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All too many times overwhelmed caregivers are physically and emotionally depleted and need to take time to rest and care for themselves. Believing in a holistic approach to caregiver stress and a strong commitment to helping our members find the right solutions, we created this blog to help you connect with others who, like you, may be facing the same eldercare issues and challenges. Feel free to comment, ask questions, and submit articles. Please forward the blog link to your family and friends. They'll be glad you did.

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Patricia Grace
founder & CEO
Aging with Grace

Monday, July 11, 2011

More minorities living in nursing homes

Minorities have entered nursing facilities in record numbers during the past decade, while wealthier white residents have been leaving skilled nursing care, new research shows. Interesting point that this research does not reference is that most states fund long term nursing home care through Medicaid which is available to low income elderly. Assisted living and in home care are predominately private pay services.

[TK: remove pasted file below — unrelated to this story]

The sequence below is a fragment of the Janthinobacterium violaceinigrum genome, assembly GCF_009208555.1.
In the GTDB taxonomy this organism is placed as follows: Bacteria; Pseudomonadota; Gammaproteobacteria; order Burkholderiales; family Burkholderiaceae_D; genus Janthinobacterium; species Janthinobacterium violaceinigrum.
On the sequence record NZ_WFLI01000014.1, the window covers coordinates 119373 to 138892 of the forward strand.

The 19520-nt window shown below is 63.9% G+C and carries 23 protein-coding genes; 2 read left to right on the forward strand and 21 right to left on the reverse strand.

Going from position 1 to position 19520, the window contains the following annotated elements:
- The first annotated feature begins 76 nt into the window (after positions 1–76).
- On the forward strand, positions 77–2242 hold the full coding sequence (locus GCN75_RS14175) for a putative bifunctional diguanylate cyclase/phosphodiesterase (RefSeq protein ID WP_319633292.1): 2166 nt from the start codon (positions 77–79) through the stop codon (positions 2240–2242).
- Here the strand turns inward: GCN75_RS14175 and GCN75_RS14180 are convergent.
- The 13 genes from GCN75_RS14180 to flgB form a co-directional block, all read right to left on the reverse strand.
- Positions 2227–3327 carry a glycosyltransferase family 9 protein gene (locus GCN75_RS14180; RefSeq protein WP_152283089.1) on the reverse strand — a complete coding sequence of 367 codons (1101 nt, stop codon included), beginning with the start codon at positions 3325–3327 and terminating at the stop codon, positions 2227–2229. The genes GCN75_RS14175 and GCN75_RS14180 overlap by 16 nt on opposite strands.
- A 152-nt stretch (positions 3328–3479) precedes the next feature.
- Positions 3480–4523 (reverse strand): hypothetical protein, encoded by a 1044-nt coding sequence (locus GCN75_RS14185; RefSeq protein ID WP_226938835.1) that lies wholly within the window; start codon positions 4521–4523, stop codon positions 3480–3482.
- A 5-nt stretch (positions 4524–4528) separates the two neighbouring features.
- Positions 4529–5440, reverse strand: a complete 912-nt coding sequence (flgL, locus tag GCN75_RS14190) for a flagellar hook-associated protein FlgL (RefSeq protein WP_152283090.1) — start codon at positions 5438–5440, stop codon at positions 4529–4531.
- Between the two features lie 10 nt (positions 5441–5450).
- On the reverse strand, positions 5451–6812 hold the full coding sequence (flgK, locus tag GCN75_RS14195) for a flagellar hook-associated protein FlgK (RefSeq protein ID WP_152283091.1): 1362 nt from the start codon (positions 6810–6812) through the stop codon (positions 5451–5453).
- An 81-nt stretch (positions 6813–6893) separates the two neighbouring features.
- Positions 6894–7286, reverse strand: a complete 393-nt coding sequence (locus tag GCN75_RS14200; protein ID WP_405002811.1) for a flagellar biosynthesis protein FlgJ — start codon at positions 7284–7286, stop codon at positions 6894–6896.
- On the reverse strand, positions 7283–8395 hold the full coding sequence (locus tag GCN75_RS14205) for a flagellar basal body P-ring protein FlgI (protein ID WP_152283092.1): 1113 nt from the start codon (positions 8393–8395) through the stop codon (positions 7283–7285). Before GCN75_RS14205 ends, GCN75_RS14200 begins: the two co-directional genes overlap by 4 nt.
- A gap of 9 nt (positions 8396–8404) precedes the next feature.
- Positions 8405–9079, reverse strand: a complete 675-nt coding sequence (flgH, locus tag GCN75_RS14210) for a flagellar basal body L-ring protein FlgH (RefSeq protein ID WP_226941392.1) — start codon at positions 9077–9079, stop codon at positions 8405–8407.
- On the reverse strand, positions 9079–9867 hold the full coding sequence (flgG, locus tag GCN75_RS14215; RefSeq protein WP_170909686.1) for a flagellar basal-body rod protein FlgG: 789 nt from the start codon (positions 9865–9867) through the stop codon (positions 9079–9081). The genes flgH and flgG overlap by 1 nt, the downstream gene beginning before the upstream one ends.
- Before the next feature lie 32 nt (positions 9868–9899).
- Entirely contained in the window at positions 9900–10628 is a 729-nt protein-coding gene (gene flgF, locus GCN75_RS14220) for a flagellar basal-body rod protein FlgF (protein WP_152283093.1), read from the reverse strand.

Between 1999 and 2008, the number of whites in nursing homes dropped by 10.2%. The number of blacks in nursing homes increased by 10.8%, the number of Hispanics jumped 54.9% and the number of Asians grew by 54.1%, according to research published in the July issue of Health Affairs.

In a competitive landscape, some nursing homes have marketed minorities more aggressively. But study author Zhanlian Feng, Ph.D., cautions that nursing homes are still seen as a “last resort” for many elderly individuals. The difference is that whites may be more able to afford services like home care, Feng says.

However, Feng told McKnight's that the surprising increase of minorities in nursing homes, particularly among Hispanic and Asian residents, could reflect a cultural shift among immigrant families. Feng says that in many residents' native countries, sending an aging parent or relative to a nursing home carries a huge stigma. That stigma goes away when immigrants move to the United States.

“As time goes by, these cultural ties are becoming loosened,” he says. “In Hispanic countries, due to economic factors, extended families often live together. … I believe there are real things happening that are undermining the family care system in minority families,” Feng told McKnight's.

Feng stressed the need for more empirical evidence. He noted that nursing homes in China are emerging and expanding rapidly, so the trend may not be limited to the United States.

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